Magical Realism In Pan's Labyrinth

995 Words 4 Pages
Within Pan’s Labyrinth it is quite simple to get enveloped into the magical story that writer and director Guillermo del Toro weaves for the occasion, as he foretells of the fantastical world, set in 1944 fascist Spain, that the young Ofelia experiences in her day to day life (Pan’s Labyrinth, Del Toro). Meanwhile, in Chocolat inspired by Joanne Harris’s novel, screenplay by Robert Nelson Jacobs, and directed by Lasse Hallström (Chocolat, Hallström). Tells of the vagabonds Vianne and her daughter Anouk, that travel everywhere by the bidding of the North Wind, opening a chocolatier in a community stubbornly rooted in tradition (Chocolat, Juliette Binoche, Victoire Thivisol). This tale effortlessly depicts the enchanting confectionary shop that …show more content…
This genre comprises of a literary genre or style that fuses the inconceivably unrealistic creatures of myths, and the unpredictability of the characters that interact with them (Wechsler,298). Not only did Ofelia disobey the commander but also the Faun knowing full well of her consequences she confronted them fearlessly and disobeyed both (Pan’s Labyrinth, Del Toro). Unlike Ofelia, Anouk did not walk out of bounds that often during the film, only towards the very end did she refuse to follow directions which, in comparison to the film was not as significant. Chocolat portrayed imagination far better, due to the string of imaginative influences of the catholic churches god (Chocolat, Hallström). As well as Vianne’s daughters pet Pantouffle, which was thought to be real in the beginning, but only later in the film was it revealed that the baby kangaroo was just a figment of Anouk’s imagination. Pan’s Labyrinth On the contrary, despite most of the mythical creatures being abnormal, Del Toro admitted in an interview proving that what Ofelia saw and experienced was not a figment of her imagination. Pan’s Labyrinth: To say nothing of the massive number of mystical creatures is an understatement. Throughout the entirety of the film, Ofelia encounters beasts such as: The Faun, Faeries, the Pale Man, Giant Toad, and the Mandrake root. All of which are classified under fabled creatures due to …show more content…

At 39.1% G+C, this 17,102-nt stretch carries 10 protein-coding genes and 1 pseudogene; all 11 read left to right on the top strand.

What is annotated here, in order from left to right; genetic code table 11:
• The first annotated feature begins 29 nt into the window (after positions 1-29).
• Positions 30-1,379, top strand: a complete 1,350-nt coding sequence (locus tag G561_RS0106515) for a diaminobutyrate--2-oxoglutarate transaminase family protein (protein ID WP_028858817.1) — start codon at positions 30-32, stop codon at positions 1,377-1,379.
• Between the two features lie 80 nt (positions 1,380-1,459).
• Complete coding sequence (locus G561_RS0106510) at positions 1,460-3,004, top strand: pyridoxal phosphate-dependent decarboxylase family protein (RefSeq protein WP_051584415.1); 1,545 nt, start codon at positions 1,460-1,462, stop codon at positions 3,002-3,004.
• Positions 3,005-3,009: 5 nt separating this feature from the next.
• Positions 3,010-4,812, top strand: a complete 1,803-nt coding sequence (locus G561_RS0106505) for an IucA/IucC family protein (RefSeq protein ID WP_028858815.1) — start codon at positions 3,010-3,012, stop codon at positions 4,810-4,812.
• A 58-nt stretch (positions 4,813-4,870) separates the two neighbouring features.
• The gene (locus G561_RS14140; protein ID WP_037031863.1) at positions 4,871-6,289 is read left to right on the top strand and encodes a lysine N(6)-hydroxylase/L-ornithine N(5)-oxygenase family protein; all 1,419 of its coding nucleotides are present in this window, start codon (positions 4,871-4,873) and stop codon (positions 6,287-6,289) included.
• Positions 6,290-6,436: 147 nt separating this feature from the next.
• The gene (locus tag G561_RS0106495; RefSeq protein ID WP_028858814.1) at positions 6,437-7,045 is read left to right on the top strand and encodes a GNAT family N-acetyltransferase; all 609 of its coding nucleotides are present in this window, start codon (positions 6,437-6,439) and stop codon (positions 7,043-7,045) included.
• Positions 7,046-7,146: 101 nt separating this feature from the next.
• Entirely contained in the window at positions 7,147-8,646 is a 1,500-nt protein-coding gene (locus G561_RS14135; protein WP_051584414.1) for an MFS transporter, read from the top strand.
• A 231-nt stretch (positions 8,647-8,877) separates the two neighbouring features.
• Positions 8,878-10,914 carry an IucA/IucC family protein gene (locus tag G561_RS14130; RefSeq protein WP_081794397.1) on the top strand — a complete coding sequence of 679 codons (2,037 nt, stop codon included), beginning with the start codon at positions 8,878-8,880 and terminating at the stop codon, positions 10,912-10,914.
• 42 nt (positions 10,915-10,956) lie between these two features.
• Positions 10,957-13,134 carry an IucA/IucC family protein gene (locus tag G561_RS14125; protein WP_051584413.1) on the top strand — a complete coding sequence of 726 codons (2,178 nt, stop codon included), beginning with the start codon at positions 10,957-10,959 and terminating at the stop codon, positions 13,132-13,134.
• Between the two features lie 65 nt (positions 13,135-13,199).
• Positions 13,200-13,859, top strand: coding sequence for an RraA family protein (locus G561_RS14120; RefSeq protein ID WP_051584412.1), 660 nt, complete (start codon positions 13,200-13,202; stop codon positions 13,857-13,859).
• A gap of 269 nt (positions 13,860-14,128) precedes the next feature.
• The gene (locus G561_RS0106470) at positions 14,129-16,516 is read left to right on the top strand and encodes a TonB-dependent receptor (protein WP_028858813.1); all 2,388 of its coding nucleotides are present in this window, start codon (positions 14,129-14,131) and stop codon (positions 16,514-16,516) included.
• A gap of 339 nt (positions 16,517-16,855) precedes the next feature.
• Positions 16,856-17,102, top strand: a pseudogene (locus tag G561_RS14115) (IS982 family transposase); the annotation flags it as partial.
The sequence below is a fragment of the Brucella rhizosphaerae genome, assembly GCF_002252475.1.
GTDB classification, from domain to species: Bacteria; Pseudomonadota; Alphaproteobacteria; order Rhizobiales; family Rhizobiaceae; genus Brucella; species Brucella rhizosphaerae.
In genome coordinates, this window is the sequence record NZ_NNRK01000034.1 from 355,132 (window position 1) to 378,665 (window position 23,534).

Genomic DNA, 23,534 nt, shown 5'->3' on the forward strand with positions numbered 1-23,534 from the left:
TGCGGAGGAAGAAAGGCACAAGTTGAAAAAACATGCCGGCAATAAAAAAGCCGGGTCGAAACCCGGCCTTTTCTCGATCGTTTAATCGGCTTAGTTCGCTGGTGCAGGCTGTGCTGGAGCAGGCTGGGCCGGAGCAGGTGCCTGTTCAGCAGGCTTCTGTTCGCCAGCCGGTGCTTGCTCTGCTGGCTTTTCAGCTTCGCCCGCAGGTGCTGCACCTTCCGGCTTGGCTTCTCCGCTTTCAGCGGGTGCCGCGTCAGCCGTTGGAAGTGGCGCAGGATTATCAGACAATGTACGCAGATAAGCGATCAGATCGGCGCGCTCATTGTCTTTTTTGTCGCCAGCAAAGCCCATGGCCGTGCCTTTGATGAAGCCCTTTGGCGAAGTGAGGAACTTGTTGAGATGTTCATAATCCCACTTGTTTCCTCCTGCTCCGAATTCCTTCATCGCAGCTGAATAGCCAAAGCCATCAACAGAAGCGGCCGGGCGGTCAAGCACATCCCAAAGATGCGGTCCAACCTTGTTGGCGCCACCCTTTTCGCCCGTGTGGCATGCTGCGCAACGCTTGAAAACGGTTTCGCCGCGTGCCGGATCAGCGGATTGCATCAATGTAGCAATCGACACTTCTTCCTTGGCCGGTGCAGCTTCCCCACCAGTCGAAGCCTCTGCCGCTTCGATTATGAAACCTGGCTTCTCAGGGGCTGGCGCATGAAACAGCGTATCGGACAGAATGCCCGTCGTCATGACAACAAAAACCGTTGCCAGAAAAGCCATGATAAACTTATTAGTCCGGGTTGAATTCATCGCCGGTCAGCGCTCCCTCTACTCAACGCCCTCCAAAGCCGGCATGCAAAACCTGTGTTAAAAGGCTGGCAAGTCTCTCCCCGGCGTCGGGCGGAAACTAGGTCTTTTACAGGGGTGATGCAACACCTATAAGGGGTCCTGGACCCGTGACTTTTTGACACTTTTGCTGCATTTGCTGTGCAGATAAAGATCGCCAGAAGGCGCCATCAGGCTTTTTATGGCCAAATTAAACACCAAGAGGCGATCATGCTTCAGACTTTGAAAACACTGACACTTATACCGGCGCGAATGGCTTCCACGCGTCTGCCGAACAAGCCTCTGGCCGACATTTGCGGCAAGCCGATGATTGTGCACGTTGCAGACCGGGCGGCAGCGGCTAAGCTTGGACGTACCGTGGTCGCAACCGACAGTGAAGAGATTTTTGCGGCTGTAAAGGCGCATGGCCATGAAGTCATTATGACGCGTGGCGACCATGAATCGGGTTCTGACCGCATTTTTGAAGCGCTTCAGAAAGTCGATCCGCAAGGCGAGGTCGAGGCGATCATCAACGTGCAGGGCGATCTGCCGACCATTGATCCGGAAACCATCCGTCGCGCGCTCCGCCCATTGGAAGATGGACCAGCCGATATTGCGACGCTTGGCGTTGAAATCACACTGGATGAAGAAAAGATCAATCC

One of which was restated earlier, is the "the Pale Man representing the church,” says Del Toro in an interview. Because of his disgust towards the catholic church’s complexity with fascism during the Spanish civil war (Pan’s Labyrinth, Del Toro). Along with the ominous Pale Man, was the Faun that throughout the entire story, gave off a very confusing undertone of his alliance. Due to his insistence on making the young Ofelia preform such difficult tasks, whether she wished to or else she would face severe consequences. Lastly, the Faeries are quite strange creatures, for the first one seen in the film does not appear as said creature initially. Until it realizes that to communicate with Ofelia that a different form would be easier to manipulate, and converse with the young child then the imposing stick bug

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